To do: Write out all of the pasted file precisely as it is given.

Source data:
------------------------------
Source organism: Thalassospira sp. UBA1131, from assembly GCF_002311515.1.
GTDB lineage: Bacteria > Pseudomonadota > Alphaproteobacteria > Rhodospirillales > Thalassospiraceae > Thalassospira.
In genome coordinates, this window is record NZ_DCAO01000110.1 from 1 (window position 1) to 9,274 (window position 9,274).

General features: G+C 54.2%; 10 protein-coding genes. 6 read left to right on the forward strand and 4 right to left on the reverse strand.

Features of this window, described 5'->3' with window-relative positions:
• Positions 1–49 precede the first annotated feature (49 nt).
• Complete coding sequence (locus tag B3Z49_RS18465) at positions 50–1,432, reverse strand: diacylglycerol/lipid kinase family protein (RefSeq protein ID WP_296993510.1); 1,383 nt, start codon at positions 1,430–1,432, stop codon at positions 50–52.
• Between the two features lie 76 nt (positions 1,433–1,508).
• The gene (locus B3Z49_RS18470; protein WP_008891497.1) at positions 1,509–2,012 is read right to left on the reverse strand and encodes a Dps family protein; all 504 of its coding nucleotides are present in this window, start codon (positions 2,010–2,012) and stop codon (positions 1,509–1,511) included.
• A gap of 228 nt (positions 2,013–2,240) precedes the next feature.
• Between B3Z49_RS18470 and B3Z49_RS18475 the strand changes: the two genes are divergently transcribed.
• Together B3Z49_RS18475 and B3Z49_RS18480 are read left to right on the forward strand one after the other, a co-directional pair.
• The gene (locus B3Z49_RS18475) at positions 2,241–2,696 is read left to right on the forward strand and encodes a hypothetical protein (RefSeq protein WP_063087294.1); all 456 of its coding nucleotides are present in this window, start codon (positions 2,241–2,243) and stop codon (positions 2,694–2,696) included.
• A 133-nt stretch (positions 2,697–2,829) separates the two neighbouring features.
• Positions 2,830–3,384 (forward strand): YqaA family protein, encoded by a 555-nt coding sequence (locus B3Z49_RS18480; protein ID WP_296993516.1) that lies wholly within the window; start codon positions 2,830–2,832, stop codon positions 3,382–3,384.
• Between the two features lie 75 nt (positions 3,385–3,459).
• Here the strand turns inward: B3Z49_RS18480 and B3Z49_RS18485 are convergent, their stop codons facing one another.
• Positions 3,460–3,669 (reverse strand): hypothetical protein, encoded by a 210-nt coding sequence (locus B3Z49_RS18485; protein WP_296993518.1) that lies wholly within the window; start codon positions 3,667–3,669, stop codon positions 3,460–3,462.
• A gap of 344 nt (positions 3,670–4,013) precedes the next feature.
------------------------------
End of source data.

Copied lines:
Source organism: Thalassospira sp. UBA1131, from assembly GCF_002311515.1.
GTDB lineage: Bacteria > Pseudomonadota > Alphaproteobacteria > Rhodospirillales > Thalassospiraceae > Thalassospira.
In genome coordinates, this window is record NZ_DCAO01000110.1 from 1 (window position 1) to 9,274 (window position 9,274).

General features: G+C 54.2%; 10 protein-coding genes. 6 read left to right on the forward strand and 4 right to left on the reverse strand.

Features of this window, described 5'->3' with window-relative positions:
• Positions 1–49 precede the first annotated feature (49 nt).
• Complete coding sequence (locus tag B3Z49_RS18465) at positions 50–1,432, reverse strand: diacylglycerol/lipid kinase family protein (RefSeq protein ID WP_296993510.1); 1,383 nt, start codon at positions 1,430–1,432, stop codon at positions 50–52.
• Between the two features lie 76 nt (positions 1,433–1,508).
• The gene (locus B3Z49_RS18470; protein WP_008891497.1) at positions 1,509–2,012 is read right to left on the reverse strand and encodes a Dps family protein; all 504 of its coding nucleotides are present in this window, start codon (positions 2,010–2,012) and stop codon (positions 1,509–1,511) included.
• A gap of 228 nt (positions 2,013–2,240) precedes the next feature.
• Between B3Z49_RS18470 and B3Z49_RS18475 the strand changes: the two genes are divergently transcribed.
• Together B3Z49_RS18475 and B3Z49_RS18480 are read left to right on the forward strand one after the other, a co-directional pair.
• The gene (locus B3Z49_RS18475) at positions 2,241–2,696 is read left to right on the forward strand and encodes a hypothetical protein (RefSeq protein WP_063087294.1); all 456 of its coding nucleotides are present in this window, start codon (positions 2,241–2,243) and stop codon (positions 2,694–2,696) included.
• A 133-nt stretch (positions 2,697–2,829) separates the two neighbouring features.
• Positions 2,830–3,384 (forward strand): YqaA family protein, encoded by a 555-nt coding sequence (locus B3Z49_RS18480; protein ID WP_296993516.1) that lies wholly within the window; start codon positions 2,830–2,832, stop codon positions 3,382–3,384.
• Between the two features lie 75 nt (positions 3,385–3,459).
• Here the strand turns inward: B3Z49_RS18480 and B3Z49_RS18485 are convergent, their stop codons facing one another.
• Positions 3,460–3,669 (reverse strand): hypothetical protein, encoded by a 210-nt coding sequence (locus B3Z49_RS18485; protein WP_296993518.1) that lies wholly within the window; start codon positions 3,667–3,669, stop codon positions 3,460–3,462.
• A gap of 344 nt (positions 3,670–4,013) precedes the next feature.